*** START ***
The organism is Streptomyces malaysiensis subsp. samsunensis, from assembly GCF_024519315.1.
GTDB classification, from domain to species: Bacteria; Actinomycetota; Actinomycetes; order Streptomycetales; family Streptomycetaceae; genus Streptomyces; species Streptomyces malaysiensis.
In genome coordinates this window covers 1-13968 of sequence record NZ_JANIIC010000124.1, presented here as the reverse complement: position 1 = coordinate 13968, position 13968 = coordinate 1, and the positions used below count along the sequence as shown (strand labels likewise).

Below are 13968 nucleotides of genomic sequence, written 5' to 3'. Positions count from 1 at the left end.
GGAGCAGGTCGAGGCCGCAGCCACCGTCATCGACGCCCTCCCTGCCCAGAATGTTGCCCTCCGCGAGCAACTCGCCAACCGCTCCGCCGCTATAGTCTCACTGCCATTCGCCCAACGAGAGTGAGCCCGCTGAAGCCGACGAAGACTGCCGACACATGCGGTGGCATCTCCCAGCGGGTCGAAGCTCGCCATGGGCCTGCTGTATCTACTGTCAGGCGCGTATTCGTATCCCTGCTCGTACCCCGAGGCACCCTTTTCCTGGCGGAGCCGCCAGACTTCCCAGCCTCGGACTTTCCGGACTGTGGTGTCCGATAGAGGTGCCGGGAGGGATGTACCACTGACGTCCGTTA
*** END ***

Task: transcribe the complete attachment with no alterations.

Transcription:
The organism is Streptomyces malaysiensis subsp. samsunensis, from assembly GCF_024519315.1.
GTDB classification, from domain to species: Bacteria; Actinomycetota; Actinomycetes; order Streptomycetales; family Streptomycetaceae; genus Streptomyces; species Streptomyces malaysiensis.
In genome coordinates this window covers 1-13968 of sequence record NZ_JANIIC010000124.1, presented here as the reverse complement: position 1 = coordinate 13968, position 13968 = coordinate 1, and the positions used below count along the sequence as shown (strand labels likewise).

Below are 13968 nucleotides of genomic sequence, written 5' to 3'. Positions count from 1 at the left end.
GGAGCAGGTCGAGGCCGCAGCCACCGTCATCGACGCCCTCCCTGCCCAGAATGTTGCCCTCCGCGAGCAACTCGCCAACCGCTCCGCCGCTATAGTCTCACTGCCATTCGCCCAACGAGAGTGAGCCCGCTGAAGCCGACGAAGACTGCCGACACATGCGGTGGCATCTCCCAGCGGGTCGAAGCTCGCCATGGGCCTGCTGTATCTACTGTCAGGCGCGTATTCGTATCCCTGCTCGTACCCCGAGGCACCCTTTTCCTGGCGGAGCCGCCAGACTTCCCAGCCTCGGACTTTCCGGACTGTGGTGTCCGATAGAGGTGCCGGGAGGGATGTACCACTGACGTCCGTTA